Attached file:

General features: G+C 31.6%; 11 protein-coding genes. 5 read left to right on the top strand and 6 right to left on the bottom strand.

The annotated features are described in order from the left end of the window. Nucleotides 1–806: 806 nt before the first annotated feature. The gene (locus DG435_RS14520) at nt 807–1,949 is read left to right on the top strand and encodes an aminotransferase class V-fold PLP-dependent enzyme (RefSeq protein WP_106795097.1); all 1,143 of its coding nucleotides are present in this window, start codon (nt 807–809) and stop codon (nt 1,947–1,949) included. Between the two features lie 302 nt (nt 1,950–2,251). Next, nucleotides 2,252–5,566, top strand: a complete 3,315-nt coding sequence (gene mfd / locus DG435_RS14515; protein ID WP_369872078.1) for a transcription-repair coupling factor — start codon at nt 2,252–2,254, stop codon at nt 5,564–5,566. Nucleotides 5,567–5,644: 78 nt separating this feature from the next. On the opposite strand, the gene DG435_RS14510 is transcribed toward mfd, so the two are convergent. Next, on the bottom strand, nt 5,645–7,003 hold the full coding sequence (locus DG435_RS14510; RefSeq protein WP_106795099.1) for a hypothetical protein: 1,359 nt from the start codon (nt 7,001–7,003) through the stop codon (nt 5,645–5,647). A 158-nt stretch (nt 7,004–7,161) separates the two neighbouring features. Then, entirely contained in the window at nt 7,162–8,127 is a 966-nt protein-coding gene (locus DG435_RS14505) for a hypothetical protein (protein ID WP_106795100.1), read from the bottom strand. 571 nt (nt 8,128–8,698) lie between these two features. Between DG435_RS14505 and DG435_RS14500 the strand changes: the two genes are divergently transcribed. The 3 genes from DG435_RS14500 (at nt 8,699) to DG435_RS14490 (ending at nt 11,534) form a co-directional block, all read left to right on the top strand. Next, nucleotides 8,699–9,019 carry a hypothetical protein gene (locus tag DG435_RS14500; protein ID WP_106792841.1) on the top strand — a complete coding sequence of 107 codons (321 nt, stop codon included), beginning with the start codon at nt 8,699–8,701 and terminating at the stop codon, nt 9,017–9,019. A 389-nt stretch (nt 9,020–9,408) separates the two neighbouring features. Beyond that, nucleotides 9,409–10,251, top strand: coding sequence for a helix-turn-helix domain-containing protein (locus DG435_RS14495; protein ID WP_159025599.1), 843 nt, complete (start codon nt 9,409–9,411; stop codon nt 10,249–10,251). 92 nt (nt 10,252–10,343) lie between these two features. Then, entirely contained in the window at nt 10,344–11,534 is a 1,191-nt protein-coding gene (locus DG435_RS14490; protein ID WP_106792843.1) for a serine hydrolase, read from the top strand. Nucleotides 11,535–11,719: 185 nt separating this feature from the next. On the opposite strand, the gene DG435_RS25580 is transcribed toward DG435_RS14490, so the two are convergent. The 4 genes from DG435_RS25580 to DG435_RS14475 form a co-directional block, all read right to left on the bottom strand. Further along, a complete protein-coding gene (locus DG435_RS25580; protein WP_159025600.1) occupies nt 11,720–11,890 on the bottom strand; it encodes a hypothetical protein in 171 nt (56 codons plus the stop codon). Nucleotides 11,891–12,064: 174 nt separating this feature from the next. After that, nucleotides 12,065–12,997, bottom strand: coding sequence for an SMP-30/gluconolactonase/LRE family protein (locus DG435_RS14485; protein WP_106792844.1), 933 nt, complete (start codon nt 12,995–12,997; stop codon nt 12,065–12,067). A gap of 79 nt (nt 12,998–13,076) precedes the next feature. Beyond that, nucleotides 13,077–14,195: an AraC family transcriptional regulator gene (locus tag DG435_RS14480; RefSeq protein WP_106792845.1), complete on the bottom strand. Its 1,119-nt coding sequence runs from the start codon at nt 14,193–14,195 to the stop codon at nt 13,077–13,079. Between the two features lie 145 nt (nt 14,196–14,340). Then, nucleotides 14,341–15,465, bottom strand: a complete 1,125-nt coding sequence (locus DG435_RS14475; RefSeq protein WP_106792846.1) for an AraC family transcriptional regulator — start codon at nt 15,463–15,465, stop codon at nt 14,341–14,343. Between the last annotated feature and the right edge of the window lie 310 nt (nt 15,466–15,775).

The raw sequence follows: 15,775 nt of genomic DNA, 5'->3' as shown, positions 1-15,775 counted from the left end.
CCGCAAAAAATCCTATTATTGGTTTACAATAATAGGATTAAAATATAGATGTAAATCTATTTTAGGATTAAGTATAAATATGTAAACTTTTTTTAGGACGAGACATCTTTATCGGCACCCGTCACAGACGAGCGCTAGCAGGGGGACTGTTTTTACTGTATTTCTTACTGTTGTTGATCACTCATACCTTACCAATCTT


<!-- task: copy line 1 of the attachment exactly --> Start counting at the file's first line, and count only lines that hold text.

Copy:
General features: G+C 31.6%; 11 protein-coding genes. 5 read left to right on the top strand and 6 right to left on the bottom strand.